While this is not an uncommon thing to do, I couldn’t find a straight forward example for both databases and file directories. So of course, I had to write my own (albeit based on a database only script from mittsh). For the TLDR; just go to GitHub.
It’s written in python using the ubiquitous boto3 and just reads the config and source databases and directories from a JSON configuration file. In probably less than 5min you can have completed your first backup and then just schedule it from then on out.
NOTE: The use of S3 incurs a cost. You are solely responsible for managing the use of that system and any costs incurred.
Copy the files in this repo or just “git clone” them to the machine that needs backing up.
Change into your new folder and install the libraries listed in the requirements.txt file. i.e. “pip install boto3 argparse –user”
Rename and change the config file to suit your own needs. Run the script manually to make sure your config is working as expected.
If all is good then add it to your crontab to run as often as you like. Each backup file is named with the current timestamp to the second so multiple backups each day can be identified.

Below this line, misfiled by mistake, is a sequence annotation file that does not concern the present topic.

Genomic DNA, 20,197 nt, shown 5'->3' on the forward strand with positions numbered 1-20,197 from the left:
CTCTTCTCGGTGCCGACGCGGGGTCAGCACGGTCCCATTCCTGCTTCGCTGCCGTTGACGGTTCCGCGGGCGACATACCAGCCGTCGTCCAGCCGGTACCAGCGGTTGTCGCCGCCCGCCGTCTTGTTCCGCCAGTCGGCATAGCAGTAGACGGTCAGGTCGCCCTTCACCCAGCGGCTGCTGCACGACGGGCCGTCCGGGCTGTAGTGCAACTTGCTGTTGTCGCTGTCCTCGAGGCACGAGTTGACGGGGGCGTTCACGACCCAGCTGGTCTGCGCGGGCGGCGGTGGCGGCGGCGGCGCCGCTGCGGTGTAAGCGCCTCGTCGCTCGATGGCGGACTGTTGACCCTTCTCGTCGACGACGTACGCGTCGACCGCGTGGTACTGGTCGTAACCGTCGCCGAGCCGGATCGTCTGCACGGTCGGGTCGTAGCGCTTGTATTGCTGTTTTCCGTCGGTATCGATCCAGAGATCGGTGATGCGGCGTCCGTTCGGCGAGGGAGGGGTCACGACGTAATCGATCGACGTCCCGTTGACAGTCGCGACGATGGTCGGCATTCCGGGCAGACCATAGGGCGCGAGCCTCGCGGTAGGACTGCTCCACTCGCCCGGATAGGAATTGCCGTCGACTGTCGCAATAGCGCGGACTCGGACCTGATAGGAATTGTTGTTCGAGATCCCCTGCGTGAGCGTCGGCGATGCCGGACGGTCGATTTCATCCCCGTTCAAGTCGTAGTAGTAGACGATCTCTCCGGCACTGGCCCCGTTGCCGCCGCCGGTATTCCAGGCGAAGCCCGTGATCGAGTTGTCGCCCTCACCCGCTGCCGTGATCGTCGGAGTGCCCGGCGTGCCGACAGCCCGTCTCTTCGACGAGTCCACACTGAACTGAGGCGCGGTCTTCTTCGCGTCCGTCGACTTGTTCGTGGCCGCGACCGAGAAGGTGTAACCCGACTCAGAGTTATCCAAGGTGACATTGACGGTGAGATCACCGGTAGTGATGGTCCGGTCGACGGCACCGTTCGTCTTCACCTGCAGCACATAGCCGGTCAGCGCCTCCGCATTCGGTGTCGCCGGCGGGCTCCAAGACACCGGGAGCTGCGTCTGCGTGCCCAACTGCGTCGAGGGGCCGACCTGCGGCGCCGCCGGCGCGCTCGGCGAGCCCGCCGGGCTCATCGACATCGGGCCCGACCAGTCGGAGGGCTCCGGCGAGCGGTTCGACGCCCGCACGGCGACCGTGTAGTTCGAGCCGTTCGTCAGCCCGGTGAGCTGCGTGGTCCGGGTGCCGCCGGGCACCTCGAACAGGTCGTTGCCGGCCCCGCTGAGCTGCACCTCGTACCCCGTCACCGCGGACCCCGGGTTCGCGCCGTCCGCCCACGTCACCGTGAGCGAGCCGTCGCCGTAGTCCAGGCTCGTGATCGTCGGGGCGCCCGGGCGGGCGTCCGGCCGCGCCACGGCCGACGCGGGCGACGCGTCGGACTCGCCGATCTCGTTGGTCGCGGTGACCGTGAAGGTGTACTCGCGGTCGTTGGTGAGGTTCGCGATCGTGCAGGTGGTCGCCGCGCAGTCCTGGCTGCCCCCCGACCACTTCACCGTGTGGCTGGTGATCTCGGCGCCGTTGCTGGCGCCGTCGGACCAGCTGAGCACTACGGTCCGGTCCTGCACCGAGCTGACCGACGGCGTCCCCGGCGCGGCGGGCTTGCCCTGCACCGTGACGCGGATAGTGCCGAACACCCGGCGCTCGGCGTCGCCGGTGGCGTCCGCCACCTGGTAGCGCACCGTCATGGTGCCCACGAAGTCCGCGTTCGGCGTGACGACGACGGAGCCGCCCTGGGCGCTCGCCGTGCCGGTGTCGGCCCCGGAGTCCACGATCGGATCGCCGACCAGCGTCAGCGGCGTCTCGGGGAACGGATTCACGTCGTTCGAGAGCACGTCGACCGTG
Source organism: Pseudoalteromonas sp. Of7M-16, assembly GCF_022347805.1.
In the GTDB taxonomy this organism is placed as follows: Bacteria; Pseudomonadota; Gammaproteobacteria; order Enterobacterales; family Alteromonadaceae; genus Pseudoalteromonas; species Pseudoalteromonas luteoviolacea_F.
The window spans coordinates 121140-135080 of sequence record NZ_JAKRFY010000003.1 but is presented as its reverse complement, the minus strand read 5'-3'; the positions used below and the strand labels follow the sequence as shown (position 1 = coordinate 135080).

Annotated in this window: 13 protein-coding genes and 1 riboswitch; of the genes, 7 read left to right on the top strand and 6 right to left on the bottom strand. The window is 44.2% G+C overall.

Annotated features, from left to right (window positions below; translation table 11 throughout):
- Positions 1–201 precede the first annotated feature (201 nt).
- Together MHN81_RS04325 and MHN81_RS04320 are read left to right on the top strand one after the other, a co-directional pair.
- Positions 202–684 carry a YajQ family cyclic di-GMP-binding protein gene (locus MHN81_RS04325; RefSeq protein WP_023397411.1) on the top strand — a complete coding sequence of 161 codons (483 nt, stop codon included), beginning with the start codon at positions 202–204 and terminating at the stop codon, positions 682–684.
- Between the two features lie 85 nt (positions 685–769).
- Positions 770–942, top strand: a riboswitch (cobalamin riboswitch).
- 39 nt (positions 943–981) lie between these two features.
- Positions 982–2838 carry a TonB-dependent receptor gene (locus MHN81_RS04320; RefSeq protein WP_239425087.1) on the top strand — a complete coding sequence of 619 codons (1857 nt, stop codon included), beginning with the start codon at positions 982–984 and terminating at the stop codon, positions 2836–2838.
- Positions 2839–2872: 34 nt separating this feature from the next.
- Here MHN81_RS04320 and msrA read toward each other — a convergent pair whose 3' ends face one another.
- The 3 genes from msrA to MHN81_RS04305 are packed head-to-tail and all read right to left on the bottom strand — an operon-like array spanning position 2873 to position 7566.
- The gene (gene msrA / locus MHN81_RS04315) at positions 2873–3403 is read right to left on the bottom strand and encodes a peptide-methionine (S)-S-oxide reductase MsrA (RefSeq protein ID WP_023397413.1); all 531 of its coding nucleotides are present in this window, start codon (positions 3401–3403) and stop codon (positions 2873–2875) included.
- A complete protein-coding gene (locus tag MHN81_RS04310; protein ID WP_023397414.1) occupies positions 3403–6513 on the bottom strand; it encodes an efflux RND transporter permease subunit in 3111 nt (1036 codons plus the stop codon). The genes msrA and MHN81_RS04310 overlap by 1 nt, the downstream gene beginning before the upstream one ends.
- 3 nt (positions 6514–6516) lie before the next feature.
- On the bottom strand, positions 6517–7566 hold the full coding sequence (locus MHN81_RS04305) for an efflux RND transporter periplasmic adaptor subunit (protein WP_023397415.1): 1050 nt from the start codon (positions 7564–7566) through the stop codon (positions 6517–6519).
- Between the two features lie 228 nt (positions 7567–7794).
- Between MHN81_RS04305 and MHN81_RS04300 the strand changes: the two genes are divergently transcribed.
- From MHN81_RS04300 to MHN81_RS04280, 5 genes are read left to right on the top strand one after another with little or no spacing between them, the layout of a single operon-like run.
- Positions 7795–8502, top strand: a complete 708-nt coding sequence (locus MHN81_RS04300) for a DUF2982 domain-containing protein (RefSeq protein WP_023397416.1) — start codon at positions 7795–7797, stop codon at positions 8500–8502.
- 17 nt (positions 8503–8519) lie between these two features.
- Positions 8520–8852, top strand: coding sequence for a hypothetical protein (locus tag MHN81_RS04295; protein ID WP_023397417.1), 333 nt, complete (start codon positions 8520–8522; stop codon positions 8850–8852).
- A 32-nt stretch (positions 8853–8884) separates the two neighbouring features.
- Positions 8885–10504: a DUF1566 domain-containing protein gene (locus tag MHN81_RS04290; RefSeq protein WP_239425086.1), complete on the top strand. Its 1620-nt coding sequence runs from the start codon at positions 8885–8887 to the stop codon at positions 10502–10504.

Run the backup as below. Full paths defined if you’re putting it into crontab and based on a Ubuntu machine layout. User home is ubuntu in this example as that’s the defualt user name on AWS Ubuntu instances.
/usr/bin/python /home/ubuntu/backup-to-s3/backup-to-s3.py /home/ubuntu/backup-to-s3/backup-to-s3.json
You can use the AWS S3 key values in the config to split different backups up into S3 keys (like folders) based on your server names or client accounts, etc.
S3 and Glacier
If you have a heap of data in S3 it will start to cost you more than a coffee a day to keep there. But AWS offer cheaper, longer-term storage in another product called Glacier. The nice thing about these two products is that the bucket properties in S3 can automatically “age out” files from S3 into Glacier. So then you only keep the very new backups in S3 and the rest end up in Glacier where a few hundred GB only costs you a coffee per month.